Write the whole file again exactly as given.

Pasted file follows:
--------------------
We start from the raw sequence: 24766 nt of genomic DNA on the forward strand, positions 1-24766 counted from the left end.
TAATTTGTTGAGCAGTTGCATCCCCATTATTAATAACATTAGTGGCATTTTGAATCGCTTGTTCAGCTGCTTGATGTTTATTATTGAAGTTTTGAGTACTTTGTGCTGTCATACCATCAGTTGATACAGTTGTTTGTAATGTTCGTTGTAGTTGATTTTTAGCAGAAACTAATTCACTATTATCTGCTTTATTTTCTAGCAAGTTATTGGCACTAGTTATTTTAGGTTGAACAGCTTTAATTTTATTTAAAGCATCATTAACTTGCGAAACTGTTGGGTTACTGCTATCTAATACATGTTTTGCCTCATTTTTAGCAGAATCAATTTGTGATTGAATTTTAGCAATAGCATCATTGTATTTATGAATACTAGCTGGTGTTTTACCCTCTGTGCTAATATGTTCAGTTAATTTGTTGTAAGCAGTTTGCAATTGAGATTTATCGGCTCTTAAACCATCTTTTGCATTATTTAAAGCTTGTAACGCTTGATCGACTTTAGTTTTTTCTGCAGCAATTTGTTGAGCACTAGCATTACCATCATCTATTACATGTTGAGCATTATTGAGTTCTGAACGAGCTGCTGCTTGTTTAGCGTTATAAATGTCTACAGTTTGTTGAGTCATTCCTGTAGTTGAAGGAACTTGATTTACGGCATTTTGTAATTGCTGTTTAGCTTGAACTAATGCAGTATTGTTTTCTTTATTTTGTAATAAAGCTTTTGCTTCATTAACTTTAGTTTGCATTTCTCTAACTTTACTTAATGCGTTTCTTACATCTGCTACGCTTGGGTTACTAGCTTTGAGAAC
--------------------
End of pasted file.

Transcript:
We start from the raw sequence: 24766 nt of genomic DNA on the forward strand, positions 1-24766 counted from the left end.
TAATTTGTTGAGCAGTTGCATCCCCATTATTAATAACATTAGTGGCATTTTGAATCGCTTGTTCAGCTGCTTGATGTTTATTATTGAAGTTTTGAGTACTTTGTGCTGTCATACCATCAGTTGATACAGTTGTTTGTAATGTTCGTTGTAGTTGATTTTTAGCAGAAACTAATTCACTATTATCTGCTTTATTTTCTAGCAAGTTATTGGCACTAGTTATTTTAGGTTGAACAGCTTTAATTTTATTTAAAGCATCATTAACTTGCGAAACTGTTGGGTTACTGCTATCTAATACATGTTTTGCCTCATTTTTAGCAGAATCAATTTGTGATTGAATTTTAGCAATAGCATCATTGTATTTATGAATACTAGCTGGTGTTTTACCCTCTGTGCTAATATGTTCAGTTAATTTGTTGTAAGCAGTTTGCAATTGAGATTTATCGGCTCTTAAACCATCTTTTGCATTATTTAAAGCTTGTAACGCTTGATCGACTTTAGTTTTTTCTGCAGCAATTTGTTGAGCACTAGCATTACCATCATCTATTACATGTTGAGCATTATTGAGTTCTGAACGAGCTGCTGCTTGTTTAGCGTTATAAATGTCTACAGTTTGTTGAGTCATTCCTGTAGTTGAAGGAACTTGATTTACGGCATTTTGTAATTGCTGTTTAGCTTGAACTAATGCAGTATTGTTTTCTTTATTTTGTAATAAAGCTTTTGCTTCATTAACTTTAGTTTGCATTTCTCTAACTTTACTTAATGCGTTTCTTACATCTGCTACGCTTGGGTTACTAGCTTTGAGAAC